How old are the oldest planes in the fleet of the world's largest airline?

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How old are the oldest planes in the fleet of the world's largest airline?

One of the top four US carriers along with American, Delta and Southwest, United Airlines has both wide and narrow body aircraft of all ages in its fleet. The newest planes United — one of the founders of Star Alliance — “Boeing” 737 MAX and 787 Dreamliner. But there are also operating and non-breaking liners that have been operating in the airline for the longest time.

Fleet Boeing 767–300— the oldest in the airline. These twin-engine wide-body aircraft arrived at United in the early 90s and are now — from 29 to 32 years old. There are about 20 aircraft in this old batch of 767–300. All of them were delivered to United without winglets (winglets) on the wings, but were retrofitted with them over 25 years later, between 2016 and 2017. All of these aircraft are powered by two Pratt & Whitney PW4000.

United has two cabin configurations for the B767: a larger one with 30 seats in business class and 184 seats in economy, as well as a “prestige” one, consisting of 46 seats in business class, 22 seats in premium economy and 99 seats in regular economy class. These premium 767s most often fly from key American airports: Newark Liberty, Washington Dulles, Boston and Chicago O'Hare to European destinations London Heathrow, Zurich and Geneva. Given the characteristics of the contingent focused on the business reputation of these European cities, United seeks to sell more seats in the premium economy business on these routes.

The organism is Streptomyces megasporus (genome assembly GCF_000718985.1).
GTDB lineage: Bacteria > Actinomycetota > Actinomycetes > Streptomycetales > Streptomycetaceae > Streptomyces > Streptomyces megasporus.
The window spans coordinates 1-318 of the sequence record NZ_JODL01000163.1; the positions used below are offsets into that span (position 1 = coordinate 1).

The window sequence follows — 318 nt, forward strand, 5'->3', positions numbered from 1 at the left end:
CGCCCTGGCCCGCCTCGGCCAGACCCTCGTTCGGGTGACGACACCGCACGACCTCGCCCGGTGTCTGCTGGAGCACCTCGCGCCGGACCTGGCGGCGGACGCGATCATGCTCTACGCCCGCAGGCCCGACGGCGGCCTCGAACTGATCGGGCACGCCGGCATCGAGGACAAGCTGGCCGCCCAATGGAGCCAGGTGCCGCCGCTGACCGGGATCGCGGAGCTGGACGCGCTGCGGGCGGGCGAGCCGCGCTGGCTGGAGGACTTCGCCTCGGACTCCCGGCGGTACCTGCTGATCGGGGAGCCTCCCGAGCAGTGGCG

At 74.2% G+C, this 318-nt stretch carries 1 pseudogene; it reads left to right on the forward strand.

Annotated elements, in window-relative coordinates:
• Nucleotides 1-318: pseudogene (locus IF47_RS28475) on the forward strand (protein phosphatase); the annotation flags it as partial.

As for aircraft with denser seating, they fly to other cities according to the mentality : Rio de Janeiro, Santiago, Munich, Lima, New York, Naples, Venice.

The oldest narrow-body aircraft of United Airlines — their interesting stories. These are aircraft that were delivered directly to the airline by the Airbus concern in the early to mid-90s. The oldest A320-200 entered the United fleet in November 1993.

Interestingly, at the end of 2005, several of these older single-aisle A320s left United's fleet for Ted's budget subsidiary. This immediately led to a change in layout: their two-class configuration was simplified: there was one saloon with 156 seats. Alas, Ted didn't last long, going out of business in 2009. And “airbuses” returned to flights on United routes and continue to do so to this day.

Today, those same A320s operate domestic flights to Houston, Denver, Chicago and other US centers. For some, fate smiled, and they fly abroad, south: to Los Cabos and Mexico City.

Eventually the new 737 MAX aircraft will replace the older A320s. And with wide-body liners it's not so easy. At least in 2021, United executives were optimistic about the continued operation of 767s in the future, believing that many of them — especially fleet 777 and 767 — can last 30 years or more.

Indeed, in 2017 and 2018, the interiors of the old 767s were completed, as a result of which their interiors are now less than six years old. 

The however, United is carefully considering what aircraft it can order to replace the 767s. The airline is ready to accommodate a large — over 100 — an order for wide-body aircraft, which is expected to be implemented towards the end of 2023. The main “disassembly” takes place between rivals Airbus and Boeing. Given the current composition of the United fleet, which is dominated by American concern aircraft, the Airbus A350 looks like an obvious outsider. At the same time, 787 Dreamliner can be seen as a leader. However, the Boeing 777X cannot be written off, especially since United is in no hurry to make expensive purchases and is not in a hurry with modernization.

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